Carson Tate: It really is! And I can tell you, I’ve caught things that it might have taken me longer to catch, in terms of struggles with teams or clients, just because I can see them.
Steve Shallenberger: Yeah. That’s great! Working from home, really, could be a minefield of distractions. I mean, you have dogs, kids, spouses, partners, things that break.
Carson Tate: Yes! And don’t forget the fridge. Maybe that’s not your but that’s my problem.
Steve Shallenberger: Oh, food! Yeah, it’s always there. It’s calling your name.
Carson Tate: It is! And the chocolate… Anyway, we digress. But, yes!
Steve Shallenberger: Okay. But there’s all kinds of stuff going on. And so, how can people navigate and manage these distractions and not feel that they’re wasting hours each day?
Carson Tate: You’ve heard this and it’s worth repeating. The first one is some kind of office space. For three reasons: one – I need a transition. So, I need a psychological and physical transition from maybe you’re being a mom, maybe you’re being a granddad, maybe you’re cooking, to “now it’s time to work”. So, even if this is the edge of a countertop, it’s that dedicated space that you transition into. And then, it’s also really important because this space can help provide a boundary. And we use a system we call “The Stoplight System” to help manage the distractions of everybody who’s in the house. And so, it’s a colored post-it or a piece of construction paper – red, yellow, green – and if it’s on red, don’t interrupt. So, this is a distraction mitigation. Don’t interrupt. Yellow – proceed with caution. And then green, it’s okay. So, that office space and managing with some colors and communication can help with all of the people that want to come and interrupt you. We also are big fans of headphones. We love them. We use them all the time. And we also use music.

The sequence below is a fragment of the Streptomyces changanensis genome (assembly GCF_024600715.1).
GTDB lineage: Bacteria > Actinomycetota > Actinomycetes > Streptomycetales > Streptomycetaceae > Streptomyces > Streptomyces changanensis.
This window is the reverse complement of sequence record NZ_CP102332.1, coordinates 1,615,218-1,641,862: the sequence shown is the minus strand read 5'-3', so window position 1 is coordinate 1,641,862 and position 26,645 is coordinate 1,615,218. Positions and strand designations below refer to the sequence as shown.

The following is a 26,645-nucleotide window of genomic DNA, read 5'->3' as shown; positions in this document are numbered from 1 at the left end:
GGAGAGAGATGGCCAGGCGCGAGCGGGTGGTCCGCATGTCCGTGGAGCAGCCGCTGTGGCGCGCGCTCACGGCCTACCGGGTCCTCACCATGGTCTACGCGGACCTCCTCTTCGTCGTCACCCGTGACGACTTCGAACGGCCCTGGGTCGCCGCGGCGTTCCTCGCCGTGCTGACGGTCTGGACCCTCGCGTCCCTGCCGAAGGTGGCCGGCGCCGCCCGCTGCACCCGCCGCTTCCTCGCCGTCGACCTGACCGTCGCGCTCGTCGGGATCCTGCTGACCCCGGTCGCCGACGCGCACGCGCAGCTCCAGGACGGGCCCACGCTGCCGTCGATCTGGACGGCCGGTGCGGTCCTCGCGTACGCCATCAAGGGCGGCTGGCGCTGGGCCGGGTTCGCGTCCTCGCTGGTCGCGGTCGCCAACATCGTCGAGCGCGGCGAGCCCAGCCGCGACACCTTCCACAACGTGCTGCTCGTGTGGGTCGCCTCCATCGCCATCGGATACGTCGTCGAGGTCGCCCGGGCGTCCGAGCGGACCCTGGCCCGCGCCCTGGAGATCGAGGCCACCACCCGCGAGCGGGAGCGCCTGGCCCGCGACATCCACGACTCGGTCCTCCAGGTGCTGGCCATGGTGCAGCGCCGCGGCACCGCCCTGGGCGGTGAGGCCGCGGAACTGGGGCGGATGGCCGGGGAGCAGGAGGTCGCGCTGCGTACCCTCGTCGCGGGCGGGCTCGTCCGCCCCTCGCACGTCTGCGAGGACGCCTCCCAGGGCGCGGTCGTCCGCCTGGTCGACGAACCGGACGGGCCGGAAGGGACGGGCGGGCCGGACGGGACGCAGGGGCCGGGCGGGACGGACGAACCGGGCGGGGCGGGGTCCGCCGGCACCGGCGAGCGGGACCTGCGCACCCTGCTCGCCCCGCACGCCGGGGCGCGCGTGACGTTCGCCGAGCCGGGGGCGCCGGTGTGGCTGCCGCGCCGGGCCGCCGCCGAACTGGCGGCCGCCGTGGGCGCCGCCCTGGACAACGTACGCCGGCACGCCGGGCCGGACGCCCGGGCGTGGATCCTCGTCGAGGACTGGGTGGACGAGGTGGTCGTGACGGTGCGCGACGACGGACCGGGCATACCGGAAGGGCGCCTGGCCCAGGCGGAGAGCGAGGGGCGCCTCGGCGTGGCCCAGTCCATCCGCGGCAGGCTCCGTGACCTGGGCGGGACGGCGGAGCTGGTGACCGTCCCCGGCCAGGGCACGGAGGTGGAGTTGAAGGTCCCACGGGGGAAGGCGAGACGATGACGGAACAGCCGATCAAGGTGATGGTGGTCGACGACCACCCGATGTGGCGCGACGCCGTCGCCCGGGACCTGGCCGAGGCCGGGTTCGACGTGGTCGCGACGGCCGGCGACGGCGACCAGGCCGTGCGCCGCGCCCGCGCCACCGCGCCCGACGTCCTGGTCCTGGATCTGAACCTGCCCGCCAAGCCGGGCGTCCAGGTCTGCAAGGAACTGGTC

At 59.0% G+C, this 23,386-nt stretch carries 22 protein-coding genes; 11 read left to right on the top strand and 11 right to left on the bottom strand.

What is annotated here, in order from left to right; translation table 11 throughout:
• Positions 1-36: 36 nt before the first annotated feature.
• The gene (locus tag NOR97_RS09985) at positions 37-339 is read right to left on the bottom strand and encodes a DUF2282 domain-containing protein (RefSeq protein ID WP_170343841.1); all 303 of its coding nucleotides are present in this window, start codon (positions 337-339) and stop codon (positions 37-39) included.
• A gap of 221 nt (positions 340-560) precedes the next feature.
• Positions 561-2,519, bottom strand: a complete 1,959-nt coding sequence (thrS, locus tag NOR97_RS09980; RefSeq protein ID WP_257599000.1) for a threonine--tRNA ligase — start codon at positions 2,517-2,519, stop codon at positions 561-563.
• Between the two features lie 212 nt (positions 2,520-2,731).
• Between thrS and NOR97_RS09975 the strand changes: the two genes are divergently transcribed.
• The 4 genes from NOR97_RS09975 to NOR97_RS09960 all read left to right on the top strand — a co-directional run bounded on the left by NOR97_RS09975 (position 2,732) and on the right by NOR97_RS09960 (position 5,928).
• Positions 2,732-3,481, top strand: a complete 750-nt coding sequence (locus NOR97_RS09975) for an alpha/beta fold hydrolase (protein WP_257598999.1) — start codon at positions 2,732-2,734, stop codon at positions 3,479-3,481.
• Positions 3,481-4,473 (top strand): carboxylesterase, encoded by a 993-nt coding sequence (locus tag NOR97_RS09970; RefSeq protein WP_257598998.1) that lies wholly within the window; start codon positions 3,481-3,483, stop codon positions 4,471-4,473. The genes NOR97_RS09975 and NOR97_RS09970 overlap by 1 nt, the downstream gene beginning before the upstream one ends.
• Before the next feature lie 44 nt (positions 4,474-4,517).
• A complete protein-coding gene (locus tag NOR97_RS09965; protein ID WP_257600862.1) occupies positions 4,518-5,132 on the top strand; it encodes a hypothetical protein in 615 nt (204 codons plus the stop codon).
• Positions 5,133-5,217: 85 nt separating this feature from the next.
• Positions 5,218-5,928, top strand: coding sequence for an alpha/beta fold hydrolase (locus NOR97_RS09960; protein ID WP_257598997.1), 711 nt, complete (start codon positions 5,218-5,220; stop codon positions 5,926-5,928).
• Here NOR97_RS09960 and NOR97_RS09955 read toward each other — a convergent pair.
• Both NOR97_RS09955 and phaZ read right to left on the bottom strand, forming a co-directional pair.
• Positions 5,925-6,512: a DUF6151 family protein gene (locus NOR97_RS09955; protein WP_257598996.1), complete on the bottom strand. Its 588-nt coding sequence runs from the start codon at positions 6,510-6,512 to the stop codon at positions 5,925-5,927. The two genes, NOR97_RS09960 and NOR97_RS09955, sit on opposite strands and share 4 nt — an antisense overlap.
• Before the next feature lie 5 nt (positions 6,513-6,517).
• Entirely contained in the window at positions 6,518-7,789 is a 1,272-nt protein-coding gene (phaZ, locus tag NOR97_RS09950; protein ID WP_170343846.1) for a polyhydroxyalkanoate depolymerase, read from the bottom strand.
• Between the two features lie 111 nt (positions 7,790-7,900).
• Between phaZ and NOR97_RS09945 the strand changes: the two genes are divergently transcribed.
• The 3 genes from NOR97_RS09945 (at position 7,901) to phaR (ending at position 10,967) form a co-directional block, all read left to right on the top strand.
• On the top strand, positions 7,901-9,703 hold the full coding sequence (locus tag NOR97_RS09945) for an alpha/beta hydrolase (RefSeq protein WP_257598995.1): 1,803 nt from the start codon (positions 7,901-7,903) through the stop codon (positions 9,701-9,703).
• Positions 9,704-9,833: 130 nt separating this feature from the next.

Steve Shallenberger: Okay, how do you use music?
Carson Tate: So, music is used either to energize, to kind of get that Mojo going. And we also use it when, if I’m dropping into a writing sprint, and I need to kind of turn down the noise in my head, if I have music in the background, it gives my brain a little something to think about while I drop into writing. So, when you want to self-interrupt, when you have thoughts swirling, music can kind of calm that down, so that you can focus. But one of the other issues in working from home – maybe you’ve experienced this – is that you get bored. You get uninspired, and so, you’ll self-interrupt. So, you’ve got to have tools both for those external interruptions and those internal interruptions.